He’s the child who, if he brings one friend home from school, figures he might as well make it five. And he does so with regularity. Since he is the last, I don’t object because I know from his siblings that this stage, like all stages, is fleeting and it won’t be long before the 12-year-olds playing upstairs will have car keys in their pockets and girls on the brain; my attic will soon be abandoned, boy-less and free from thumps.

So I’m not in a big rush to run up and scold them anymore. Most of the time nothing gets broken and we’ve yet to put an eye out, thank goodness. Besides, how much damage can six 12-year-old boys cause? Never mind. Pretend I didn’t ask that question.

For now, I stand in the kitchen, cherishing the thumps as well as the knowledge that our youngest son is a wonder, as they all are. But he is our last – our grand swan song of parenthood – and that is cause for reverence and gratitude for things as they are right now, today, at this very moment. Thumps and all. Especially that last really loud one.

On second thought, maybe I better go check on them.

Jill Pertler is an award-winning syndicated columnist, published playwright and author. She welcomes having readers follow her column on the Slices of Life page on Facebook.

(651) 264-1979 jepsen@msn.com 

WXPort


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AREA BRIEFS



COUNTY STUDENTS QUALIFY
FOR STATE MATHCOUNTS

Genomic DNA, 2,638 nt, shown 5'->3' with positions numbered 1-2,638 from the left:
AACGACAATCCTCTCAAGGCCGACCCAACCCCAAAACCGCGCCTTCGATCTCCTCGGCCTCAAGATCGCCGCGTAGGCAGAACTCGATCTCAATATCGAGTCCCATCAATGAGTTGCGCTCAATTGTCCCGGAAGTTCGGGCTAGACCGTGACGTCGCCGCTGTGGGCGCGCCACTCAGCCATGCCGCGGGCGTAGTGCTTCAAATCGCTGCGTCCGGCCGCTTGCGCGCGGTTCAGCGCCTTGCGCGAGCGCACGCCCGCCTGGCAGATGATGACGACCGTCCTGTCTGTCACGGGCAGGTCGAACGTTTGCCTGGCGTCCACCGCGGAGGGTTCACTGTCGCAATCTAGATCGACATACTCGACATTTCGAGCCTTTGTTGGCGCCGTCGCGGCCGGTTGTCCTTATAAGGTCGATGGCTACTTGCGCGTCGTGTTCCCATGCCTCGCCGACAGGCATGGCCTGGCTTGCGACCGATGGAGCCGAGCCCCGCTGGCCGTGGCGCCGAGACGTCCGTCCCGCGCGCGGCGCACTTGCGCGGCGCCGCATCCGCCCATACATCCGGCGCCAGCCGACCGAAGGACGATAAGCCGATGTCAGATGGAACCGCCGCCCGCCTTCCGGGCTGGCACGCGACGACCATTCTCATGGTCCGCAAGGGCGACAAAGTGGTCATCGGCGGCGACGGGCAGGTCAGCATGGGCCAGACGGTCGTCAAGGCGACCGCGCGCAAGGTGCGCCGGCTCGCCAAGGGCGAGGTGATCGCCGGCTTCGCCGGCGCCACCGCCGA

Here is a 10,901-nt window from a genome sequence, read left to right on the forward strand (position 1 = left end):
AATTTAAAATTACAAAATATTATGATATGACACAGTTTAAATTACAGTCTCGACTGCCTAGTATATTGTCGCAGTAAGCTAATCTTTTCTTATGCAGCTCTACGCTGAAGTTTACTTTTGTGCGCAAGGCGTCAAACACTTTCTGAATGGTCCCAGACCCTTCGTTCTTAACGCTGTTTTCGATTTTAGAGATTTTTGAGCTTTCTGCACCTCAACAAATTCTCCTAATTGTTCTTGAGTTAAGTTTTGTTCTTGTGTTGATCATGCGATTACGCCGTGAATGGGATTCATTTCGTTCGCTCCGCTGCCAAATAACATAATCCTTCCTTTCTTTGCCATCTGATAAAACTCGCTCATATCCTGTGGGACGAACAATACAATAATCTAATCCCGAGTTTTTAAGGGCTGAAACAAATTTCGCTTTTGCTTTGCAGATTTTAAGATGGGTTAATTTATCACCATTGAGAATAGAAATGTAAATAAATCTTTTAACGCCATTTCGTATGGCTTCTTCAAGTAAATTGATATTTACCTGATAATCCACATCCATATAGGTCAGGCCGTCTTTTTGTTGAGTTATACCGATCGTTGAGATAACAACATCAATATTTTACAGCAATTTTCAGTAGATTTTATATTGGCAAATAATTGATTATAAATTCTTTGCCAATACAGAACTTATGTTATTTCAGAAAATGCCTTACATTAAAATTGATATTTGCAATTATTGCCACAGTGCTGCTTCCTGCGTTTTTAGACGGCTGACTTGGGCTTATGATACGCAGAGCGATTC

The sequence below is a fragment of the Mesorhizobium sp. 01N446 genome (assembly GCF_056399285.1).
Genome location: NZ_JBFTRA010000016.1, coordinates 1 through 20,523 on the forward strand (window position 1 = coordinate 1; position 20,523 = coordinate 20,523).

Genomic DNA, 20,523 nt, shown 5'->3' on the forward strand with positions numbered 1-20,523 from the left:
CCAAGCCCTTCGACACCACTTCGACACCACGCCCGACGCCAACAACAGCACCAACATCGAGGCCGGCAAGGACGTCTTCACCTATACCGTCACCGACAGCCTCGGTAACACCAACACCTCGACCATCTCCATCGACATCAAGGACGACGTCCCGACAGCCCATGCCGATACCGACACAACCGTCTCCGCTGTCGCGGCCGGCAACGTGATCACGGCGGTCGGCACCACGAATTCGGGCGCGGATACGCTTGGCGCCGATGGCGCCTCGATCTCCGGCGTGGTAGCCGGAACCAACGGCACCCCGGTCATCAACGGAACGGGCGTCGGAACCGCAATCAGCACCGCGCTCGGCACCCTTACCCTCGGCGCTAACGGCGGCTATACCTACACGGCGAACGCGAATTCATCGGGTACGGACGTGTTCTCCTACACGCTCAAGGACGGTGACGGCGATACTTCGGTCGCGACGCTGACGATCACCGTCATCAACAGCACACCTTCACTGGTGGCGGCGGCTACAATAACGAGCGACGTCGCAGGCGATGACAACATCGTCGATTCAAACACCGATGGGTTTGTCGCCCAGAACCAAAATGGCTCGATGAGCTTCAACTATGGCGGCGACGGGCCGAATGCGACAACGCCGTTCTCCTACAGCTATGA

Burke County will be well represented at the State MathCounts competition with eight county students qualifying.

The Powers Lake Team, consisting of Wyatt Puckett, Eli Carlson, Aiden Nordloef and Chloe Gunderson qualified for State; as well as Ciera Wahus from Bowbells, Brittney Kuklis and Aleta Gamble from Burke Central, qualifying for the individual competition.

The top eight individuals and the top two teams from Burke, Mountrail, Williams, McKenzie and Divide County region advance to the state level of competition which will be held Monday, March 2 in Bismarck at the Ramkota Hotel.

GRANTS AVAILABLE
THROUGH BUSH
FOUNDATION

The Consensus Council oversees grant proposals for the Bush Foundation in North Dakota for funding between $500 to $10000.

The application is available on their website www.agree.org and they are adamant about contacting them for advice.
The first grant time frame is Feb. 27 with two additional grants later in the year.

Janet Cron shared, “I think this is a good avenue for start up monies or monies to help do groundwork for issues in our local communities.”